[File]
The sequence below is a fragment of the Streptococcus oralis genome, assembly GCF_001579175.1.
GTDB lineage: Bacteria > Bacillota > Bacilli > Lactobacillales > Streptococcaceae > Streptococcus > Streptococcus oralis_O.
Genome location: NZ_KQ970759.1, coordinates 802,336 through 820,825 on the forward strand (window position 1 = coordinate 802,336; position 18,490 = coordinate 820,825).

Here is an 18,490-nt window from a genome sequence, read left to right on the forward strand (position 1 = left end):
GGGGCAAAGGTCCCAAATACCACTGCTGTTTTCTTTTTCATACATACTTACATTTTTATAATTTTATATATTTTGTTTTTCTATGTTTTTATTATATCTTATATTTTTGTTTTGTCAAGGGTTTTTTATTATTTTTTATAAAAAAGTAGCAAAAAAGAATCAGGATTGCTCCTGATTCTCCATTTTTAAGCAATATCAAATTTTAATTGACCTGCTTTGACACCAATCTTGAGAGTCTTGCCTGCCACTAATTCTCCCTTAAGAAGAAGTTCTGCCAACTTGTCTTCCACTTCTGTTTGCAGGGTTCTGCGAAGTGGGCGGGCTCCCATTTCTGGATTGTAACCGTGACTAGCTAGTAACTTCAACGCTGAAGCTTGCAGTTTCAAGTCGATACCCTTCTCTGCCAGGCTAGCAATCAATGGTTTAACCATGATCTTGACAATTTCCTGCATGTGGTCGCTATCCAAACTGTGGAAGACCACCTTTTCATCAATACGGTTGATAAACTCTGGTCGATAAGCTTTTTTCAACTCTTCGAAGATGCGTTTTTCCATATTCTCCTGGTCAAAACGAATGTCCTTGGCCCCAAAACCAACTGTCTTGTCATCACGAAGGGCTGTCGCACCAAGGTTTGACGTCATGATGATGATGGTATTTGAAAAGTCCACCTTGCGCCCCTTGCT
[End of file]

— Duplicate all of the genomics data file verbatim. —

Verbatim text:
The sequence below is a fragment of the Streptococcus oralis genome, assembly GCF_001579175.1.
GTDB lineage: Bacteria > Bacillota > Bacilli > Lactobacillales > Streptococcaceae > Streptococcus > Streptococcus oralis_O.
Genome location: NZ_KQ970759.1, coordinates 802,336 through 820,825 on the forward strand (window position 1 = coordinate 802,336; position 18,490 = coordinate 820,825).

Here is an 18,490-nt window from a genome sequence, read left to right on the forward strand (position 1 = left end):
GGGGCAAAGGTCCCAAATACCACTGCTGTTTTCTTTTTCATACATACTTACATTTTTATAATTTTATATATTTTGTTTTTCTATGTTTTTATTATATCTTATATTTTTGTTTTGTCAAGGGTTTTTTATTATTTTTTATAAAAAAGTAGCAAAAAAGAATCAGGATTGCTCCTGATTCTCCATTTTTAAGCAATATCAAATTTTAATTGACCTGCTTTGACACCAATCTTGAGAGTCTTGCCTGCCACTAATTCTCCCTTAAGAAGAAGTTCTGCCAACTTGTCTTCCACTTCTGTTTGCAGGGTTCTGCGAAGTGGGCGGGCTCCCATTTCTGGATTGTAACCGTGACTAGCTAGTAACTTCAACGCTGAAGCTTGCAGTTTCAAGTCGATACCCTTCTCTGCCAGGCTAGCAATCAATGGTTTAACCATGATCTTGACAATTTCCTGCATGTGGTCGCTATCCAAACTGTGGAAGACCACCTTTTCATCAATACGGTTGATAAACTCTGGTCGATAAGCTTTTTTCAACTCTTCGAAGATGCGTTTTTCCATATTCTCCTGGTCAAAACGAATGTCCTTGGCCCCAAAACCAACTGTCTTGTCATCACGAAGGGCTGTCGCACCAAGGTTTGACGTCATGATGATGATGGTATTTGAAAAGTCCACCTTGCGCCCCTTGCT